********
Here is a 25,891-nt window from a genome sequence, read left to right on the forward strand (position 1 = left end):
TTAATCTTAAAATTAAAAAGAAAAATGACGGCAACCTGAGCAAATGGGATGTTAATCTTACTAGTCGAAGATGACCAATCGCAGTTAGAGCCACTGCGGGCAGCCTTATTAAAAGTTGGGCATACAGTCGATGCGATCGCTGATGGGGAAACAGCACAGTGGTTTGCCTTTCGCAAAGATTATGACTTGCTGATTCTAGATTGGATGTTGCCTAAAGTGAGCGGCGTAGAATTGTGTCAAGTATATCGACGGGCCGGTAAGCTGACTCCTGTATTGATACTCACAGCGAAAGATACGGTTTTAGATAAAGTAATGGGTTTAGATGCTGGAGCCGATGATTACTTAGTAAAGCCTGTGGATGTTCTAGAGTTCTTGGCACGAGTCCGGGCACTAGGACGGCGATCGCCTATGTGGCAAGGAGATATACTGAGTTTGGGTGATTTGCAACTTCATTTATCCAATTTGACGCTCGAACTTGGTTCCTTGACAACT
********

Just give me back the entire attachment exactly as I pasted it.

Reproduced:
Here is a 25,891-nt window from a genome sequence, read left to right on the forward strand (position 1 = left end):
TTAATCTTAAAATTAAAAAGAAAAATGACGGCAACCTGAGCAAATGGGATGTTAATCTTACTAGTCGAAGATGACCAATCGCAGTTAGAGCCACTGCGGGCAGCCTTATTAAAAGTTGGGCATACAGTCGATGCGATCGCTGATGGGGAAACAGCACAGTGGTTTGCCTTTCGCAAAGATTATGACTTGCTGATTCTAGATTGGATGTTGCCTAAAGTGAGCGGCGTAGAATTGTGTCAAGTATATCGACGGGCCGGTAAGCTGACTCCTGTATTGATACTCACAGCGAAAGATACGGTTTTAGATAAAGTAATGGGTTTAGATGCTGGAGCCGATGATTACTTAGTAAAGCCTGTGGATGTTCTAGAGTTCTTGGCACGAGTCCGGGCACTAGGACGGCGATCGCCTATGTGGCAAGGAGATATACTGAGTTTGGGTGATTTGCAACTTCATTTATCCAATTTGACGCTCGAACTTGGTTCCTTGACAACT